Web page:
22. More Freedom, more Power to the people, less Government…if people want to protest let them protest, the Philippines is not China and dosnt want to be like the CCP.

  23. fyi, marie one of the members of opposition in the senate (senator Frank Drillon) are voted yes to anti-terror law and even the independent senators like Grace Poe, Binay and Lito Lapid etc.

  24. The truth is, if your loyal to the Philippines, love the ancestors and are a decent Catholic you have nothing to worry about. Even if your not perfect or poor, work hard and smile.

  25. Its not just the Philippines Disrupting Freedom of Speech, many countries have gone either Authoritarian with the Covid-19 as a distraction, or use it as a way to abuse power

  26. CPP-NPA is not terrorist, it’s a rebel org. There is a clear defining line between them: espousing the overthrow of government. Atty Bruce just showed how arbitrary the ATL can be interpreted by government.

  27. The Act defines terrorism as:

    Engaging in acts intended to cause death or serious bodily injury to any person or endangers a person’s life;
    Engaging in acts intended to cause extensive damage or destruction to a government or public facility, public place, or private property;
    Engaging in acts intended to cause extensive interference with, damage, or destruction to critical infrastructure;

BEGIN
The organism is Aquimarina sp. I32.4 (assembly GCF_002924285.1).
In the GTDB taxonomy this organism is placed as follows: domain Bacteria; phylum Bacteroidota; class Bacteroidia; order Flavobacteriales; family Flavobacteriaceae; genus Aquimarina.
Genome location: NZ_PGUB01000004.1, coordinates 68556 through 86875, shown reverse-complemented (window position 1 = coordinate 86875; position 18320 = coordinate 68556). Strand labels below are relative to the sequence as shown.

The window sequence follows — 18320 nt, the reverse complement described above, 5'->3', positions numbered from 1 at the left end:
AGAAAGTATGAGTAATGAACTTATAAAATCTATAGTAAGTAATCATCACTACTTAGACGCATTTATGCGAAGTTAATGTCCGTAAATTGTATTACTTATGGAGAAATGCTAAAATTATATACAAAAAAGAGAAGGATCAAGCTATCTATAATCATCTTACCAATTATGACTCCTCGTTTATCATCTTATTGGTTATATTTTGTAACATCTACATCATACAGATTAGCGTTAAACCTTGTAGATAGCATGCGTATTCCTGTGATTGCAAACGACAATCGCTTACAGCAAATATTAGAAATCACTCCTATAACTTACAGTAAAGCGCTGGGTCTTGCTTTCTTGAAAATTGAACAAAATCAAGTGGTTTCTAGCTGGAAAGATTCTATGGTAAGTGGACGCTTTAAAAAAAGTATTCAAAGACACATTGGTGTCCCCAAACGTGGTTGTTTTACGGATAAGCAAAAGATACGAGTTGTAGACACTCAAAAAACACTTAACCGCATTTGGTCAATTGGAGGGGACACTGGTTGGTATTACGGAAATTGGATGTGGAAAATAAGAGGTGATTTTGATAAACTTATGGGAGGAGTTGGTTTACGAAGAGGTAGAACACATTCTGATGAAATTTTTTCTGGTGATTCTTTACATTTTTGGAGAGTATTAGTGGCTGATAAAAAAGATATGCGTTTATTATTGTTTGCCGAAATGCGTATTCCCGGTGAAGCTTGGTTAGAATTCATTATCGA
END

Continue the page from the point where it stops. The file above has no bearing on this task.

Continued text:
Developing, manufacturing, possessing, acquiring, transporting, supplying, or using weapons; and
    Releasing dangerous substances or causing fire, floods or explosions when the purpose is to intimidate the general public, create an atmosphere to spread a message of fear, provoke or influence by intimidation the government or any international organization, seriously destabilize or destroy the fundamental political, economic, or social structures in the country, or create a public emergency or seriously undermine public safety[1]

    I don’t know if are clearer definitions of terrorism than these.

  28. Those approval surveys are 🐂💩bull sheeeet. Tell me is it normal to take a survey about the president when the baranggay(town) captain or someone from the government is present? With all the extra judicial killings happening, would you speak against the president when survey you are taking can end up killing you. Your dead body will be used to put fear in your neighbors.